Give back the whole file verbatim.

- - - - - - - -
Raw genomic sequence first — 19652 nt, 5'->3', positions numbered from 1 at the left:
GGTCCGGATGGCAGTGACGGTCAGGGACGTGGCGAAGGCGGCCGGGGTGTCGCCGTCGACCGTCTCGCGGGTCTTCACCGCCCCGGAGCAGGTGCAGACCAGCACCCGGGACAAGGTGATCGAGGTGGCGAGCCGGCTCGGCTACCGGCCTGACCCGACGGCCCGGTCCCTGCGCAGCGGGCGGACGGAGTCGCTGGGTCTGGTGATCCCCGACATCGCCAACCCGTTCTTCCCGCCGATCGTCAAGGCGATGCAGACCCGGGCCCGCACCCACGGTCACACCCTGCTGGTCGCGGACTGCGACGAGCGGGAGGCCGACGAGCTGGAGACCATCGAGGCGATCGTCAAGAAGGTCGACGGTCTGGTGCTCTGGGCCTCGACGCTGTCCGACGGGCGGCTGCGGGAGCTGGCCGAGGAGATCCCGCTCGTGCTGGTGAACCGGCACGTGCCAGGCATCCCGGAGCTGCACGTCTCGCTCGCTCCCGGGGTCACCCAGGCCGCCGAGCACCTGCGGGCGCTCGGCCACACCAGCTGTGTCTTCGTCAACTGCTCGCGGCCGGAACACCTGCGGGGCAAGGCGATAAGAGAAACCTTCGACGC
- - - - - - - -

Raw genomic sequence first — 19652 nt, 5'->3', positions numbered from 1 at the left:
GGTCCGGATGGCAGTGACGGTCAGGGACGTGGCGAAGGCGGCCGGGGTGTCGCCGTCGACCGTCTCGCGGGTCTTCACCGCCCCGGAGCAGGTGCAGACCAGCACCCGGGACAAGGTGATCGAGGTGGCGAGCCGGCTCGGCTACCGGCCTGACCCGACGGCCCGGTCCCTGCGCAGCGGGCGGACGGAGTCGCTGGGTCTGGTGATCCCCGACATCGCCAACCCGTTCTTCCCGCCGATCGTCAAGGCGATGCAGACCCGGGCCCGCACCCACGGTCACACCCTGCTGGTCGCGGACTGCGACGAGCGGGAGGCCGACGAGCTGGAGACCATCGAGGCGATCGTCAAGAAGGTCGACGGTCTGGTGCTCTGGGCCTCGACGCTGTCCGACGGGCGGCTGCGGGAGCTGGCCGAGGAGATCCCGCTCGTGCTGGTGAACCGGCACGTGCCAGGCATCCCGGAGCTGCACGTCTCGCTCGCTCCCGGGGTCACCCAGGCCGCCGAGCACCTGCGGGCGCTCGGCCACACCAGCTGTGTCTTCGTCAACTGCTCGCGGCCGGAACACCTGCGGGGCAAGGCGATAAGAGAAACCTTCGACGC